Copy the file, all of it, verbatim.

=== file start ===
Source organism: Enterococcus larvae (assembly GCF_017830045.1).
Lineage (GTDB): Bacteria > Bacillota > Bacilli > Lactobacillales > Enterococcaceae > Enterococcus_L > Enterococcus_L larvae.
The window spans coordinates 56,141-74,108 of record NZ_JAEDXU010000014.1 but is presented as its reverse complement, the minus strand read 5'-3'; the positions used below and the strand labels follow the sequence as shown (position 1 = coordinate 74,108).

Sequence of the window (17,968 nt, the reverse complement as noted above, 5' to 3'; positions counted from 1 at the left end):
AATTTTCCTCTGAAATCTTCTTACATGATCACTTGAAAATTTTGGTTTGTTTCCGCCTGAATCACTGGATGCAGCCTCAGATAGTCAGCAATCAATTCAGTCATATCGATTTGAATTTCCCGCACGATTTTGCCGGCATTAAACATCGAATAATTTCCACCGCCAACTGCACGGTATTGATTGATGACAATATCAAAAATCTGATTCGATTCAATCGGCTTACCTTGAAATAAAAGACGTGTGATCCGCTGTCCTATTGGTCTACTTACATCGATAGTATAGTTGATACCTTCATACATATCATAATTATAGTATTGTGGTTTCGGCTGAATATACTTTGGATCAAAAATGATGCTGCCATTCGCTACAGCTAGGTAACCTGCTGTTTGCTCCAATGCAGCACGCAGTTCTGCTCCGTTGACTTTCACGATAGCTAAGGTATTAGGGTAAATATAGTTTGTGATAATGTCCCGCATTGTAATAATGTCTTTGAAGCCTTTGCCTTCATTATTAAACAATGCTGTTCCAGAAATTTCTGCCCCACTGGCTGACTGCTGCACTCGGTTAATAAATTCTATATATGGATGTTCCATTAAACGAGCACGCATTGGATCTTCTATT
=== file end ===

Source organism: Enterococcus larvae (assembly GCF_017830045.1).
Lineage (GTDB): Bacteria > Bacillota > Bacilli > Lactobacillales > Enterococcaceae > Enterococcus_L > Enterococcus_L larvae.
The window spans coordinates 56,141-74,108 of record NZ_JAEDXU010000014.1 but is presented as its reverse complement, the minus strand read 5'-3'; the positions used below and the strand labels follow the sequence as shown (position 1 = coordinate 74,108).

Sequence of the window (17,968 nt, the reverse complement as noted above, 5' to 3'; positions counted from 1 at the left end):
AATTTTCCTCTGAAATCTTCTTACATGATCACTTGAAAATTTTGGTTTGTTTCCGCCTGAATCACTGGATGCAGCCTCAGATAGTCAGCAATCAATTCAGTCATATCGATTTGAATTTCCCGCACGATTTTGCCGGCATTAAACATCGAATAATTTCCACCGCCAACTGCACGGTATTGATTGATGACAATATCAAAAATCTGATTCGATTCAATCGGCTTACCTTGAAATAAAAGACGTGTGATCCGCTGTCCTATTGGTCTACTTACATCGATAGTATAGTTGATACCTTCATACATATCATAATTATAGTATTGTGGTTTCGGCTGAATATACTTTGGATCAAAAATGATGCTGCCATTCGCTACAGCTAGGTAACCTGCTGTTTGCTCCAATGCAGCACGCAGTTCTGCTCCGTTGACTTTCACGATAGCTAAGGTATTAGGGTAAATATAGTTTGTGATAATGTCCCGCATTGTAATAATGTCTTTGAAGCCTTTGCCTTCATTATTAAACAATGCTGTTCCAGAAATTTCTGCCCCACTGGCTGACTGCTGCACTCGGTTAATAAATTCTATATATGGATGTTCCATTAAACGAGCACGCATTGGATCTTCTATT